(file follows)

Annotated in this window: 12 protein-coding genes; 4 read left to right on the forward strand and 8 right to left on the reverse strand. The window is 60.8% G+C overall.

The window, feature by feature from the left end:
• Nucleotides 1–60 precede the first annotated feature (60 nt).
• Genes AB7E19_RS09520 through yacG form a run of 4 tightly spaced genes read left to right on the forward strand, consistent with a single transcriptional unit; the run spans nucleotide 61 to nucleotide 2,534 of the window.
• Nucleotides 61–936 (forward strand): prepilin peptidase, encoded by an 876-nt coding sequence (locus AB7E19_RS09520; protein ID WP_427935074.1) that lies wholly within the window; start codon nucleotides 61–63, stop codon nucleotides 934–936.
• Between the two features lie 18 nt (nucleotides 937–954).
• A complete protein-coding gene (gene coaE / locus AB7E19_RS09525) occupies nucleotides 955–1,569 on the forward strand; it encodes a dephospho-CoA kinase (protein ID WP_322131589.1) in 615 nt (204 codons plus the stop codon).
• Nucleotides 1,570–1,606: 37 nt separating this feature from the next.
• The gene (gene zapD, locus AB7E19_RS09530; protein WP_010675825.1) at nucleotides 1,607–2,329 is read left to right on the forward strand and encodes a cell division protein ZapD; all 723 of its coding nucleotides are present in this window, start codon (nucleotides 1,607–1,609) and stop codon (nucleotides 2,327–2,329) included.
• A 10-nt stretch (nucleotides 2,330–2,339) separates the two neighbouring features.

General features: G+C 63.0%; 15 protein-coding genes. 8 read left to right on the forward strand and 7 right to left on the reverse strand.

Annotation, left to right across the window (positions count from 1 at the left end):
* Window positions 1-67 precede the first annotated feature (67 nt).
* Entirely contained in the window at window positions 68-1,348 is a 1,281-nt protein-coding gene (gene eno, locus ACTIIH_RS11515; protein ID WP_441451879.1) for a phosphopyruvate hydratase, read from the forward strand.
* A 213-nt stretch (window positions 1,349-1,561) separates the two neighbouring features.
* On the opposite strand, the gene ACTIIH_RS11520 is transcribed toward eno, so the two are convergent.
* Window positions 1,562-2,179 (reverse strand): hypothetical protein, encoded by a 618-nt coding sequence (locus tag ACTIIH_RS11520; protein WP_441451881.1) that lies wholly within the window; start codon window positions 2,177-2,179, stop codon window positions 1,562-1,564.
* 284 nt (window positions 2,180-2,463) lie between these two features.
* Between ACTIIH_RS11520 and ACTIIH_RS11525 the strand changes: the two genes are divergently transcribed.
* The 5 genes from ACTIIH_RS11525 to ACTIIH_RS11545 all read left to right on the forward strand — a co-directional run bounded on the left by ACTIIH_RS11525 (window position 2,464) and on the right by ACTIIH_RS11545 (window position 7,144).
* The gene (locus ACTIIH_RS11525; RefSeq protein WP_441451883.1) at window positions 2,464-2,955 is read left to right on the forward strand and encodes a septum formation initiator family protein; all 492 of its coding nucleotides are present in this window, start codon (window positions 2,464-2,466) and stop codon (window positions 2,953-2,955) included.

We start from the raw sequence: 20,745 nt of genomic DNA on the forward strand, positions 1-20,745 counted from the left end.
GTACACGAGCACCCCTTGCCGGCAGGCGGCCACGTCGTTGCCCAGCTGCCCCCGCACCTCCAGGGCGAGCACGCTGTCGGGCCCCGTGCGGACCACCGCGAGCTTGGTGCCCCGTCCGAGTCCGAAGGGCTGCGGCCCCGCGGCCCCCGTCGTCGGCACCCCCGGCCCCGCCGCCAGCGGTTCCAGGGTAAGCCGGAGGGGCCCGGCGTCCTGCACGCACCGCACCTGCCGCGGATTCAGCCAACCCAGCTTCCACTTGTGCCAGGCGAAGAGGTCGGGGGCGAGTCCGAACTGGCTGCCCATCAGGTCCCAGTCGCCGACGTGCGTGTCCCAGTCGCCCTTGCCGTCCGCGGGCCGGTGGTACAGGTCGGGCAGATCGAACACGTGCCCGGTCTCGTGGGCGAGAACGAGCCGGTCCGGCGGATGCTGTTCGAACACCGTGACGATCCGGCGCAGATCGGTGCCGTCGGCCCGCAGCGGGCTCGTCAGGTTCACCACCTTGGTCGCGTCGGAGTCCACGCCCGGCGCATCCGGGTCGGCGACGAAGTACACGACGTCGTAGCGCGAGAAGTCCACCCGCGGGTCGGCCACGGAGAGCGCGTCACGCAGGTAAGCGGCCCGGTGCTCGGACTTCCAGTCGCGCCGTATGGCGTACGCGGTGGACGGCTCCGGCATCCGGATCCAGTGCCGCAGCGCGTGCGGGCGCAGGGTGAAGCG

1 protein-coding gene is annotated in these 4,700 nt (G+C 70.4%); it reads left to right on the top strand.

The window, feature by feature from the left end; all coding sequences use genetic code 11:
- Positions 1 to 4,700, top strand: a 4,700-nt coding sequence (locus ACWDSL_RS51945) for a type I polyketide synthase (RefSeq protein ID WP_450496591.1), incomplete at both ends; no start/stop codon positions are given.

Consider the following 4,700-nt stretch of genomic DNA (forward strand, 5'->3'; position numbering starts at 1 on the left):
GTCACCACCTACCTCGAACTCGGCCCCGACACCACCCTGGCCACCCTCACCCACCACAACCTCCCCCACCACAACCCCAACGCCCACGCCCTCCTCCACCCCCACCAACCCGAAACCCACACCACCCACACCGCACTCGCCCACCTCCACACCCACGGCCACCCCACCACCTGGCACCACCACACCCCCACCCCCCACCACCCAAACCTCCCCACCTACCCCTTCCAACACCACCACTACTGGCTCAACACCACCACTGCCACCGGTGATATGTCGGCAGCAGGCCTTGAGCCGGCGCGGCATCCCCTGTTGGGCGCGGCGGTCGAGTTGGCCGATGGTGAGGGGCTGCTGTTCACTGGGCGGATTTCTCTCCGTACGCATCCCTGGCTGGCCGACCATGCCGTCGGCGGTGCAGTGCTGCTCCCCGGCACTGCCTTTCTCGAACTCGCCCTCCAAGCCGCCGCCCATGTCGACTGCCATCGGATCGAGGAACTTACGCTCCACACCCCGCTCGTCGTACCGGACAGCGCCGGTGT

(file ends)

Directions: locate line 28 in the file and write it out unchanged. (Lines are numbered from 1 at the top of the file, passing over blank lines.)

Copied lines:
GTCACCACCTACCTCGAACTCGGCCCCGACACCACCCTGGCCACCCTCACCCACCACAACCTCCCCCACCACAACCCCAACGCCCACGCCCTCCTCCACCCCCACCAACCCGAAACCCACACCACCCACACCGCACTCGCCCACCTCCACACCCACGGCCACCCCACCACCTGGCACCACCACACCCCCACCCCCCACCACCCAAACCTCCCCACCTACCCCTTCCAACACCACCACTACTGGCTCAACACCACCACTGCCACCGGTGATATGTCGGCAGCAGGCCTTGAGCCGGCGCGGCATCCCCTGTTGGGCGCGGCGGTCGAGTTGGCCGATGGTGAGGGGCTGCTGTTCACTGGGCGGATTTCTCTCCGTACGCATCCCTGGCTGGCCGACCATGCCGTCGGCGGTGCAGTGCTGCTCCCCGGCACTGCCTTTCTCGAACTCGCCCTCCAAGCCGCCGCCCATGTCGACTGCCATCGGATCGAGGAACTTACGCTCCACACCCCGCTCGTCGTACCGGACAGCGCCGGTGT